A total of 1721 new cases of CDAD were identified during the 13-year study period, 1658 (96.3%) of which had a positive cytotoxin assay result. Of those without a positive cytotoxin assay result, 59 had endoscopic changes typical of pseudomembranous colitis, and 4 were diagnosed on histopathological grounds. shows the incidence of CDAD among residents of Sherbrooke during the study period. The annual incidence increased from 35.6 per 100 000 population in 1991 to 156.3 per 100 000 in 2003. Among residents in the Estrie region outside of Sherbrooke, the incidence remained stable from 1991 to 2002 (22.2 and 25.2 per 100 000 respectively) and increased in 2003 (92.2 per 100 000); however, incidence rates are probably underestimated, since referral of cases and specimens was incomplete and may have changed over time. Age-specific incidence rates in Sherbrooke are also shown in . The incidence among children decreased after 1996, when the cytotoxin assay had to be specifically requested. Among people aged 18–64 years, the incidence increased only in 2003. Among people aged 65 years or more, the annual incidence increased 10-fold during the study period, up to 866.5 cases per 100 000 in 2003; the incidence was 1681 per 100 000 among those aged 80 years or more.
The case-fatality rate and the proportion of cases that were considered complicated more than doubled over time, as measured among the 1675 new cases for whom enough information was available to assess these outcomes (). The absolute number of patients who had megacolon, perforation or shock requiring vasopressor therapy, who needed a colectomy or who died within 30 days after diagnosis of CDAD increased dramatically, from 6–10 such cases per year during 1991–1998 to 71 cases in 2003. After adjustment for age, sex, initial treatment of CDAD, immune status, and tube feeding and surgery in the 2 months preceding diagnosis, cases diagnosed in 2003 had a higher likelihood of having complicated CDAD than those diagnosed in previous years. In these models, the peak leukocyte counts and creatinine levels were not included because these parameters are clearly on the causal pathway between year of diagnosis and the outcomes.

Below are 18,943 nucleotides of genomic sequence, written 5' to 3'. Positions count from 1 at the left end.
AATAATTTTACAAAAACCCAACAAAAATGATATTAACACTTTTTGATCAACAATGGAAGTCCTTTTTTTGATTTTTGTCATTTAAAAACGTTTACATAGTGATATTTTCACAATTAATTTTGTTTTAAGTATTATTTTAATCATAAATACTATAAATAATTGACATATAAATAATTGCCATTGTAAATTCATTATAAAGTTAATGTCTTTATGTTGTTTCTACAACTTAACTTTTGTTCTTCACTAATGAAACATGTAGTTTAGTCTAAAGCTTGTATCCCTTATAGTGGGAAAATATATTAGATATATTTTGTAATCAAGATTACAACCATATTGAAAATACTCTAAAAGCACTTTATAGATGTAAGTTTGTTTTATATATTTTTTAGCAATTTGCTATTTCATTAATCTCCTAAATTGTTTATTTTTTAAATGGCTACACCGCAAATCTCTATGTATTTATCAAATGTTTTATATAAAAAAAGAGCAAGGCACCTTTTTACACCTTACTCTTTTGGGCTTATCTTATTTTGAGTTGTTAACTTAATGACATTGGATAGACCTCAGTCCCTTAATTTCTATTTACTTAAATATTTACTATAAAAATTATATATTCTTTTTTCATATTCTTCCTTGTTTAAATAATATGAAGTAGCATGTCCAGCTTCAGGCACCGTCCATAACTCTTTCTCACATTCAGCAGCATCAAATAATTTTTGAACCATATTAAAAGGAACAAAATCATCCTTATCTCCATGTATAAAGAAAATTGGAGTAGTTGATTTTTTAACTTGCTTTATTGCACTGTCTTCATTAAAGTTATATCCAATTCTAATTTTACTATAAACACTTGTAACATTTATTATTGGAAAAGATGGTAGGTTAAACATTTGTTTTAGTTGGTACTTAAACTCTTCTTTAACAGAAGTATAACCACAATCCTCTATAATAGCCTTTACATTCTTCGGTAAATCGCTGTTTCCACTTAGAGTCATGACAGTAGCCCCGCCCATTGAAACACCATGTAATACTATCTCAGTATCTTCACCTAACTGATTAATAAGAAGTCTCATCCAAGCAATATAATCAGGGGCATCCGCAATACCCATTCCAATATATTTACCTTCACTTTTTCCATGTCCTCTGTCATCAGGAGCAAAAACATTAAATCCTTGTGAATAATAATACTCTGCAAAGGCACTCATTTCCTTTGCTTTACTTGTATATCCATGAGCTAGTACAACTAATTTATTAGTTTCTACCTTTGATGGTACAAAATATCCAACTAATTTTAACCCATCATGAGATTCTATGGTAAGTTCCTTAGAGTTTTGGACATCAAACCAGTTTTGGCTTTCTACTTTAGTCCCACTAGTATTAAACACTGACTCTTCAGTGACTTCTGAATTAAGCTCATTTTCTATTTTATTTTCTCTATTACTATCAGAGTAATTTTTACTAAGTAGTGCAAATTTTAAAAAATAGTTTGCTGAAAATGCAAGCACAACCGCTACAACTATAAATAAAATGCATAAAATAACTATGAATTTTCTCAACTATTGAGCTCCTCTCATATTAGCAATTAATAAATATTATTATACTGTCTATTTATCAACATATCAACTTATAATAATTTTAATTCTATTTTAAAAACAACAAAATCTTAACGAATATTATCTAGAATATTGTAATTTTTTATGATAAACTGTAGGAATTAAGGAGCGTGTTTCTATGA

From 1991 to 2002 the proportion of cases in which complicated CDAD developed and the proportion of cases in which death occurred within 30 days after diagnosis were 25.4% (68/268) and 19.0% (51/268) respectively among patients with a high leukocyte count (20.0 х 109/L or greater), an elevated creatinine level (200 μmol/L or greater) or both. The corresponding proportions among patients with lower leukocyte counts and creatinine levels were 6.0% (40/666) and 4.2% (28/666). In 2003, the proportion of cases with complicated CDAD and the proportion of cases in which death occurred within 30 days after diagnosis increased, both among patients with high leukocyte counts, creatinine levels or both (40.9% [45/110] and 25.5% [28/110] respectively) and among those with lower leukocyte counts and creatinine levels (12.3% [25/204] and 11.3% [23/204] respectively). In 2003, of the 110 patients with high leukocyte counts, creatinine levels, or both, 87 were initially given metronidazole; complicated CDAD developed in 34 (39.1%) of them, including 20 (23.0%) who died within 30 days after diagnosis. Only 2 such patients were initially given vancomycin, none of whom had complicated CDAD.